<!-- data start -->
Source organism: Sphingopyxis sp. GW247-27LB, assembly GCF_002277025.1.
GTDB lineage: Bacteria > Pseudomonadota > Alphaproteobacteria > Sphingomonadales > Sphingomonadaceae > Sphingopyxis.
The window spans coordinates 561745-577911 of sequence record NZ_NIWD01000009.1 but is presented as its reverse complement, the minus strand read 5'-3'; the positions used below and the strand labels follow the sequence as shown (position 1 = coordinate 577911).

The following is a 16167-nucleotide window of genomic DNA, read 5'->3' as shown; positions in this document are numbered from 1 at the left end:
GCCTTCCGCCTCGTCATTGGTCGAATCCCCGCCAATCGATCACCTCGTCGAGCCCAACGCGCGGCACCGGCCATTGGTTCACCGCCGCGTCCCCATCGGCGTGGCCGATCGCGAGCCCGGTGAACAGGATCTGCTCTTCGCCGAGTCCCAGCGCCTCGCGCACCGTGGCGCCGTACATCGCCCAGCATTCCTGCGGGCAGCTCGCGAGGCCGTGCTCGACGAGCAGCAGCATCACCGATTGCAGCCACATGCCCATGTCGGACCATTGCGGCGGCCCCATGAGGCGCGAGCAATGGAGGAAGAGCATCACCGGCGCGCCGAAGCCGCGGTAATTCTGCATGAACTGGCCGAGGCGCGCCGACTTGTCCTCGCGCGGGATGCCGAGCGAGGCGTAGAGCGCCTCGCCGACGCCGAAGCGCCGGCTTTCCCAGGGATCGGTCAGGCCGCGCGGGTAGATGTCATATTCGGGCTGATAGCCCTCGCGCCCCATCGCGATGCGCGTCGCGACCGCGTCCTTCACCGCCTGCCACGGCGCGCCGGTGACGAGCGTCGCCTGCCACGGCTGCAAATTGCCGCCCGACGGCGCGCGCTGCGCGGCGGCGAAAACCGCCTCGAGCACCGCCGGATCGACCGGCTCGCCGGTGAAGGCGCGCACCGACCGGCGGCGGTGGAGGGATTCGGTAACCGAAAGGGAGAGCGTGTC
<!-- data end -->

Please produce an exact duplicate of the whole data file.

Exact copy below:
Source organism: Sphingopyxis sp. GW247-27LB, assembly GCF_002277025.1.
GTDB lineage: Bacteria > Pseudomonadota > Alphaproteobacteria > Sphingomonadales > Sphingomonadaceae > Sphingopyxis.
The window spans coordinates 561745-577911 of sequence record NZ_NIWD01000009.1 but is presented as its reverse complement, the minus strand read 5'-3'; the positions used below and the strand labels follow the sequence as shown (position 1 = coordinate 577911).

The following is a 16167-nucleotide window of genomic DNA, read 5'->3' as shown; positions in this document are numbered from 1 at the left end:
GCCTTCCGCCTCGTCATTGGTCGAATCCCCGCCAATCGATCACCTCGTCGAGCCCAACGCGCGGCACCGGCCATTGGTTCACCGCCGCGTCCCCATCGGCGTGGCCGATCGCGAGCCCGGTGAACAGGATCTGCTCTTCGCCGAGTCCCAGCGCCTCGCGCACCGTGGCGCCGTACATCGCCCAGCATTCCTGCGGGCAGCTCGCGAGGCCGTGCTCGACGAGCAGCAGCATCACCGATTGCAGCCACATGCCCATGTCGGACCATTGCGGCGGCCCCATGAGGCGCGAGCAATGGAGGAAGAGCATCACCGGCGCGCCGAAGCCGCGGTAATTCTGCATGAACTGGCCGAGGCGCGCCGACTTGTCCTCGCGCGGGATGCCGAGCGAGGCGTAGAGCGCCTCGCCGACGCCGAAGCGCCGGCTTTCCCAGGGATCGGTCAGGCCGCGCGGGTAGATGTCATATTCGGGCTGATAGCCCTCGCGCCCCATCGCGATGCGCGTCGCGACCGCGTCCTTCACCGCCTGCCACGGCGCGCCGGTGACGAGCGTCGCCTGCCACGGCTGCAAATTGCCGCCCGACGGCGCGCGCTGCGCGGCGGCGAAAACCGCCTCGAGCACCGCCGGATCGACCGGCTCGCCGGTGAAGGCGCGCACCGACCGGCGGCGGTGGAGGGATTCGGTAACCGAAAGGGAGAGCGTGTC